Our Amazon Refuge Wildlife Conservation Center is currently dealing with an emergency that affects the San Juan de Yanayacu Indian Community. Every year the Amazon River rises as rainwater comes down from the mountains, in turn flooding a significant part of the rainforest in our area.
This year more water than anyone expected came into the Amazon River and the flooding has displaced Indians and even residents of Iquitos city.
A non-profit organization, Amazonas Project, is providing their boat for us to take emergency supplies/volunteers to the San Juan de Yanayacu Indian community. A community of 200-people hit hard by the flood, living on rooftops and on makeshift tree platforms (125 are children).
Small boats are taking things now and we hope to leave Iquitos with a large boat May 16. Your support and/or passing this information on to anyone interested in helping the Indians is greatly appreciated.
There is more information about the situation and a link to the donation page of Amazonas Project, USA tax-deductible 501(c)(3) on our site: www.amazonrefuge.com/help/help2.html
Best, Davarian Hall
Even if the Amazon is often a spectacularly beautiful environment, it is also a difficult place to live – even in the best of times. When annual floods rise much higher than the normal 30 feet or so- as is now happening now – countless factors make life even tougher. Imagine clinging to the top of a thatched roof that might already be filled with rats, watching swirling water destroy your crops and homes, while at the same time ferrying disease, hostile reptiles, electric eels, piranha and the like. You’d need any help you could get.
Although the broader consequences of this flooding are monumental, the discreet task of steering a boatload of food and supplies to the people of one village is both tangible and achievable. I’m going to pitch in and hope that some of my friends will join me.
In hopes that it will inspire you, I have attached a photo gallery of the village, its people and the environs.
As I was recently framing a print of this picture from one of my favorite assignments, I started thinking about whether it could ever be taken again. Like so many of places and cultures I have been fortunate to document, the spirit of this scene may have finally evaporated into the modern world.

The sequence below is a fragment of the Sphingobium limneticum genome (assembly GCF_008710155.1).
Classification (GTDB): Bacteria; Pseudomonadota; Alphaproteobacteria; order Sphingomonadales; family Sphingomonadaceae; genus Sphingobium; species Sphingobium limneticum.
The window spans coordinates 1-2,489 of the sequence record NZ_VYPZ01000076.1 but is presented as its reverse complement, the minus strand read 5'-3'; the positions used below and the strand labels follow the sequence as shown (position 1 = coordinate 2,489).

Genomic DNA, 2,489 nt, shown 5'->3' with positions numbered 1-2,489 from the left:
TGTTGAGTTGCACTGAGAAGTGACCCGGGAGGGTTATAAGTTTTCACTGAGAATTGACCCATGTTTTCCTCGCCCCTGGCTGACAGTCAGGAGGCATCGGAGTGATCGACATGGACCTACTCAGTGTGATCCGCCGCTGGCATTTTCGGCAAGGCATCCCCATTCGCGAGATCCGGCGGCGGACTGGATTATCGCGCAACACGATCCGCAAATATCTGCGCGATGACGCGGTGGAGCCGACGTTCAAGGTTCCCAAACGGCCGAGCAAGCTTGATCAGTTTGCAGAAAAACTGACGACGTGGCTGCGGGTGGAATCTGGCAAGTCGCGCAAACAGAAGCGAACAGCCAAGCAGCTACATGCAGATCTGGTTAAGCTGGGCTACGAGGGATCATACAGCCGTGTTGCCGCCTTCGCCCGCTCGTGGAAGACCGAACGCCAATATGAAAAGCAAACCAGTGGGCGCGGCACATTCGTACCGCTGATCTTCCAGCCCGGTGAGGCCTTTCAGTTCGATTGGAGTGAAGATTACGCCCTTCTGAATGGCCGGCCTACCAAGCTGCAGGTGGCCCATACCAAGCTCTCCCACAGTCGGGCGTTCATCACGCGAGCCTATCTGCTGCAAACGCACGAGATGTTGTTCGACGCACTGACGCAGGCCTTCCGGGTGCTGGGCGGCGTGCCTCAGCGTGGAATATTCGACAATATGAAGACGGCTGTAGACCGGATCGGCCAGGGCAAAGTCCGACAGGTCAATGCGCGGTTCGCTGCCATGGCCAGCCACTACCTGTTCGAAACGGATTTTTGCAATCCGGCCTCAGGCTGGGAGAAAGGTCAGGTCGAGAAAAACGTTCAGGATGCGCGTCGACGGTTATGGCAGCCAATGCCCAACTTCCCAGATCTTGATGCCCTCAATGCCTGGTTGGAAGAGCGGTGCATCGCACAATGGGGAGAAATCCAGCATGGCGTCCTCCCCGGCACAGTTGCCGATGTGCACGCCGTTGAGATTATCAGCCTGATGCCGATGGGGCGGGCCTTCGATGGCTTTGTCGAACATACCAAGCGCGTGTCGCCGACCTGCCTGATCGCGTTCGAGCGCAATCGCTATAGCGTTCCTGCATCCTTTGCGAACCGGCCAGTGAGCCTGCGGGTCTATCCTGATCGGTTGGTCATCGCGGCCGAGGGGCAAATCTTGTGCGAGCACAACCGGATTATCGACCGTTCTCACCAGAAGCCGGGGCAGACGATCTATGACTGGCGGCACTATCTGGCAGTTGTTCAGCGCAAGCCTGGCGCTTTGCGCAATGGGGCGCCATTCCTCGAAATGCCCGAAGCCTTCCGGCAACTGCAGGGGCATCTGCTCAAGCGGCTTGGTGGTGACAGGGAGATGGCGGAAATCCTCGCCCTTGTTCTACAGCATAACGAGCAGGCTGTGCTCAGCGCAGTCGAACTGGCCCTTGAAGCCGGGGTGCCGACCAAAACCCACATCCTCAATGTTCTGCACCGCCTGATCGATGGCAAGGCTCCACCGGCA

When writer Gretel Ehrlich and I visited far northern Russia on an assignment for National Geographic Adventure Magazine just five years ago, we chanced upon this last nomadic group of Komi reindeer herders. While these Caucasian people are not the only culture still chasing these antlered creatures across various tundra plains in northern Europe and Asia, they have a far different heritage, lifestyle, language and culture from either the Sami (Lapp) people to the west or the more Mongolian Nenet and Tuvans to the east.
Out of uncounted Komi who once eked out a living in the tens of thousands of surrounding square miles, only this one small group continued to live on the land. When we visited the sole thing that held them together was a bond between three elderly women and the tundra they loved. Each was as tough as most people half their age and had convinced various offspring to assist with them with the sometimes brutally hard work of arctic survival. Otherwise there were no married couples or children – all of whom now pursued a more modern life in scattered villages.
“Maybe if we had TV they would have stayed,” one of the sons wryly cracked.
As I pondered the question about recreating this scene, I realize that the three old women may now have passed away, taking with them a simpler way of life that many will miss in the future. I would love to know, but but probably never will. To answer the question I would both have to mount another very expensive expedition and once again get permission from the KGB. Someday, someone else will have to figure it out.
Also in thinking about this, I realize that I have to be careful about taking sides concerning modernization, no matter where people live. Sure, if someone knew nothing about an outside world – which is now virtually impossible – they might remain happy living just as they always have. But once tempted by cell phones, television, heated houses and running water, who wouldn’t want them?
For more information and pictures of the Komi click here to visit an illustrated interview I did for Adventure, another entity that has sadly disappeared in the wake of changing times.
One of my favorite parts of being a National Geographic photographer is meeting not just the people who pass in front of my lenses, but also my colleagues, who gather annually – akin to a family – for a meeting in Washington DC. Now, as well, they also have finally joined together in a group called The Photo Society, a group of contributing photographers for National Geographic Magazine that is committed to telling the world’s stories through pictures.
You can learn much more about them at http://thephotosociety.org/member .
My own pictures are at: http://thephotosociety.org/member/gordon-wiltsie/
Long ago I thought of some of my fellow photographers – especially adventure ones – as competitors. Today I number them as some of my closest friends. Who else in the world shares the same kinds of worries about staying alive both on our assignments and in the rapidly changing marketplace of photography today? Who else but one of these characters could I meet for the first time and talk all day without either of us repeating ourselves once?